Mr. Roberto Scaramuzzi is a software engineer at Parasoft. He grew up professionally as a Perl developer, but is now also adept at Java and PHP. Roberto holds a PhD in mathematics. (Source). The student can also follow Mr. Roberto Scaramuzzi online at Google+, the company at which he presently is employed. The following presentation is the result of his comments on an online chatboard dated February 1, 1995, at which time he was attending the Department of Mathematics, Louisiana State University in New Orleans, Louisiana, United States.

Note: The photograph below shows Mr. Roberto Scaramuzzi with his team mates from the year 2002. Mr. Roberto Scaramuzzi stands far left.

     

There are two versions of this variation of the Crash defense method as proposed by Mr. Roberto Scaramuzzi.

First Version

This variation of the Crash conventional method is credited to Mr. Roberto Scaramuzzi. The overcalls are as follows and all bids are employed only after an opponent has opened the auction with 1 No Trump, range 15-17 points:

Double: Promises two suits of the same color - either red suits or black suits.
2 : Promises two suits of the same rank - either both Major suits or both Minor suits.
2 : Promises two suits of the same shape - either Diamonds and Spades or Clubs and Hearts.
2 : A natural bid showing Hearts.
2 : A natural bid showing Spades.
3 : A natural bid showing Clubs.
3 : A natural bid showing Diamonds.

Note: This conventional method is presently illegal under the revised ACBL Convention Chart. It is only archived here as part of the history of the game of bridge. Compare with the original convertional defense method as devised by Mr. Christopher (Kit) Woolsey and Mr. Steve Robinson.

Second Version

A second variation credited, also February 1, 1995, to Mr. Roberto Scaramuzzi, follows. It has no designation but it is based on the original concept of Mr. Christopher (Kit) Woolsey. The overcalls are as follows and all bids are employed only after an opponent has opened the auction with 1 No Trump, range 15-17 points. The source is: http://www.chemistry.ohio-state.edu/~heng/personal/conv/ntdwoo.txt.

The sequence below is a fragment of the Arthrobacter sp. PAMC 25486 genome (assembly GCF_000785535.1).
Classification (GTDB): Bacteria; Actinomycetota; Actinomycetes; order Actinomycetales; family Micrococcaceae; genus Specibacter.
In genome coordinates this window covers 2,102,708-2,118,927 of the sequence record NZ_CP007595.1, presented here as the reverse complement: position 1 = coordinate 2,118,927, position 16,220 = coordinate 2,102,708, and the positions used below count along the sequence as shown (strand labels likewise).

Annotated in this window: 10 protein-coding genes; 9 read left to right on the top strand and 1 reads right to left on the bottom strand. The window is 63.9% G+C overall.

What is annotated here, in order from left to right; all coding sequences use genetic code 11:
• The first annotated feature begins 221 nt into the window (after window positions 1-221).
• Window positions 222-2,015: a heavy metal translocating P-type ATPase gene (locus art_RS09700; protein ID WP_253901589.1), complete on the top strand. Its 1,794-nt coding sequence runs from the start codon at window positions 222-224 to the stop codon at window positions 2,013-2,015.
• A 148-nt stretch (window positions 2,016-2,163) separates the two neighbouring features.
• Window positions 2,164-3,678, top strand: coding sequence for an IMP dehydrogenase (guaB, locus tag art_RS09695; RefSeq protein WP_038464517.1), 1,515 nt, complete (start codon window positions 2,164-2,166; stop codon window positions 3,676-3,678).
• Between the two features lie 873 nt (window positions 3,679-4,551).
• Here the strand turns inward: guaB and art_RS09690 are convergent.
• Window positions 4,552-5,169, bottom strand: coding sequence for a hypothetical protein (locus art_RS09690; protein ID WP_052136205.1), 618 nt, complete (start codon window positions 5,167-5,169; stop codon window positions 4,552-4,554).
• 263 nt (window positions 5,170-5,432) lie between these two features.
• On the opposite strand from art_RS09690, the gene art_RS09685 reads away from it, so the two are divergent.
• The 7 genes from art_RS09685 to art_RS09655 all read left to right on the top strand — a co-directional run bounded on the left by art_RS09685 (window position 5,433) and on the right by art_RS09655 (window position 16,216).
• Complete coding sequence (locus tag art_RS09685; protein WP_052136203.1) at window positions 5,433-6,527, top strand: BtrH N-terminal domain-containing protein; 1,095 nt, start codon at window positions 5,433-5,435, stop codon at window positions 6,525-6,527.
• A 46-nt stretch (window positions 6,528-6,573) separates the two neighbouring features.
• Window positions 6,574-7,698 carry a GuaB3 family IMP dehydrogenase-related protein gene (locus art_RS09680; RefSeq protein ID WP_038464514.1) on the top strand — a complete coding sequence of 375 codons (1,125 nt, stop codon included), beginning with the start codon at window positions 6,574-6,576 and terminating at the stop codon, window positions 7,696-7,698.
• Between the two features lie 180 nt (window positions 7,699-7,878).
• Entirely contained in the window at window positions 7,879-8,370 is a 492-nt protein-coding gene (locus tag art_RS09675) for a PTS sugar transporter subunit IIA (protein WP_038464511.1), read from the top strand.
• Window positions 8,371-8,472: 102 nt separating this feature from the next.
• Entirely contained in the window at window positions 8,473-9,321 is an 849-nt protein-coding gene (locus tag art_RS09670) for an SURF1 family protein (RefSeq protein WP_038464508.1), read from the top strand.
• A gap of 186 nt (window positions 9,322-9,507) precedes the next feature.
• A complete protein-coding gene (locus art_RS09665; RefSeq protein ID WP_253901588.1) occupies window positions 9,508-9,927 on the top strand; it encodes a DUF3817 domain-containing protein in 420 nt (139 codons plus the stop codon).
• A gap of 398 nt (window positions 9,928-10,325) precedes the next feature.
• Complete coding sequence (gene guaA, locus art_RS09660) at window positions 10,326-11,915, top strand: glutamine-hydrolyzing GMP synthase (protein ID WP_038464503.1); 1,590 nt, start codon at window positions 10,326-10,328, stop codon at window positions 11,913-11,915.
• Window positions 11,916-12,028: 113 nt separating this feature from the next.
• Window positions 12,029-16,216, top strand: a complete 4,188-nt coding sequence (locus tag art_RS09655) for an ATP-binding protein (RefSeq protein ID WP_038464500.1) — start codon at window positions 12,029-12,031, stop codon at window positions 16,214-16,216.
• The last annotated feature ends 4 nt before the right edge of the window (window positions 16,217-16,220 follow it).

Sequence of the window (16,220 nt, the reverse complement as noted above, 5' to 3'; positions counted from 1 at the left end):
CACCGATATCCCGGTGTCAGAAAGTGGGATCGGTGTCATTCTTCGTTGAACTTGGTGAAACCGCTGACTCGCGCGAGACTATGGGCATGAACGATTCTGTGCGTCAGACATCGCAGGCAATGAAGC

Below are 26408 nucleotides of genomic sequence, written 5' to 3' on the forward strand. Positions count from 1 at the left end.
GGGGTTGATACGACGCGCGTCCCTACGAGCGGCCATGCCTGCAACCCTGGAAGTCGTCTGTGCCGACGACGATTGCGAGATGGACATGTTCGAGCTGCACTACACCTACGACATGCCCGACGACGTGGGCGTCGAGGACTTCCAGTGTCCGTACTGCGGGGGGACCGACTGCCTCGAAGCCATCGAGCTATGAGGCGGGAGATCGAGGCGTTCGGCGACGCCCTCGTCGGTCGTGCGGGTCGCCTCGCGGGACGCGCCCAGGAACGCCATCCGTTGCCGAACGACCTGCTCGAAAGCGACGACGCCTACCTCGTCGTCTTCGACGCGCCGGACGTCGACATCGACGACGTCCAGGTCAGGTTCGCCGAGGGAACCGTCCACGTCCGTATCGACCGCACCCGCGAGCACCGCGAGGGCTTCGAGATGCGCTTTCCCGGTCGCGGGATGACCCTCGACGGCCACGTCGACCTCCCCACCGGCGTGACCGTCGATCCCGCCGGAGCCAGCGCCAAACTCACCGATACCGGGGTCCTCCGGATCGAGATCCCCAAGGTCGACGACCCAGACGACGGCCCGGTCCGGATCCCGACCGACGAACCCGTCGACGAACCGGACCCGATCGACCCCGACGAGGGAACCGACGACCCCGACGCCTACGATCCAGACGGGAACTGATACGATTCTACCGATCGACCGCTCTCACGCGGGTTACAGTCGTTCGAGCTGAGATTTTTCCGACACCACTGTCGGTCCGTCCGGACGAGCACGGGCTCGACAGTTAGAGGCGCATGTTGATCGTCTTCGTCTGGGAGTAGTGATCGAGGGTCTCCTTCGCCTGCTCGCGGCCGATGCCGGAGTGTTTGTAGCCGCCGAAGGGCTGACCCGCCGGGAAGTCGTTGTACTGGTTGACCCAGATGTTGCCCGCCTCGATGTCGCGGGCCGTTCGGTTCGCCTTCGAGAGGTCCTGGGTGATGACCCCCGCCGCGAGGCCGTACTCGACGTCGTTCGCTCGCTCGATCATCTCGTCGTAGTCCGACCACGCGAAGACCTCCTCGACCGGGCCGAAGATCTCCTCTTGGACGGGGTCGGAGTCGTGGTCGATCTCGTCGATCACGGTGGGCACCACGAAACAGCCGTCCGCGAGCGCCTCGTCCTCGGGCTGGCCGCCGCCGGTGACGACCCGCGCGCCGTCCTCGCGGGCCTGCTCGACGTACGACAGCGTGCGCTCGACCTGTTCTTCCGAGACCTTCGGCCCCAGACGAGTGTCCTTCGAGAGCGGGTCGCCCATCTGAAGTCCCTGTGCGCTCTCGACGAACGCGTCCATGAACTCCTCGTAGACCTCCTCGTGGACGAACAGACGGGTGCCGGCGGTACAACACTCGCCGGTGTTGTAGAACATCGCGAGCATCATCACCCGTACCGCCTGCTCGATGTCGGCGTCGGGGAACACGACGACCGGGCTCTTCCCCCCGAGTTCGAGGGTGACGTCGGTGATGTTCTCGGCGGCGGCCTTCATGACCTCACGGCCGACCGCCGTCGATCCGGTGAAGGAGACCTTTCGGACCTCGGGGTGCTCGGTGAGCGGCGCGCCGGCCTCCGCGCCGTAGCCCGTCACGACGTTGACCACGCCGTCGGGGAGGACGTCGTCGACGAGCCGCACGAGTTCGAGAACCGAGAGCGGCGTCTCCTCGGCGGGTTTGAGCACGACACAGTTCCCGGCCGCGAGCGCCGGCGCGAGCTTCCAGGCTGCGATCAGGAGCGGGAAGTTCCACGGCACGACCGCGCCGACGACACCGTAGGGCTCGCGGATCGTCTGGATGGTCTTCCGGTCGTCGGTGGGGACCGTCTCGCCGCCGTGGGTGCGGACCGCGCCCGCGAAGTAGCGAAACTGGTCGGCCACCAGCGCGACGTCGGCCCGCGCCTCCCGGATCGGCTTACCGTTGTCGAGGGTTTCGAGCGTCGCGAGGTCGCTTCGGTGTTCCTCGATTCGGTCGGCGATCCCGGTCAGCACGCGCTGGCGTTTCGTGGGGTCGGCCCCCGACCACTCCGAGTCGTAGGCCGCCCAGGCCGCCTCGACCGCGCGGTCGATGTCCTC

Note: this link is no longer valid.

Note: The advancer in the definitions below refer to the partner of the overcaller.

Double: A mystery 4-card Major, and a mystery 5-card plus Minor. After you play this for a while, you can use the Tuna-fish variation: you also double with a decent 1-suiter in one of the minors)
Advancer: 2. Pass if your Minor is Clubs; correct if your Minor is Diamonds.
Advancer: 2: Asks doubler to bid his Major.
Advancer: 2 or 2 are natural responses.
2 : Both Major suits (with equal length in the Majors; advancer can bid 2 to ask overcaller to pick).
2 : A one-suiter in one of the Major suits.
2 : At least five cards in that Major, and a side Minor suit.
2 : At least five cards in that Major, and a side Minor suit.
3 : A natural bid.
3 : A natural bid.

Note: Mr. Christofer (Kit) Woolsey makes it much easier to find your best combined fit. Against that you sometimes end up at the three-level, and if the opponents bid over the double, it may be hard to compete, since doubler's suits are not known.

 

 

If you wish to include this feature, or any other feature, of the game of bridge in your partnership agreement, then please make certain that the concept is understood by both partners. Be aware whether or not the feature is alertable or not and whether an announcement should or must be made. Check with the governing body and/or the bridge district and/or the bridge unit prior to the game to establish the guidelines applied. Please include the particular feature on your convention card in order that your opponents are also aware of this feature during the bidding process, since this information must be made known to them according to the Laws of Duplicate Contract Bridge. We do not always include the procedure regarding Alerts and/or Announcements, since these regulations are changed and revised during time by the governing body. It is our intention only to present the information as concisely and as accurately as possible.

 


     
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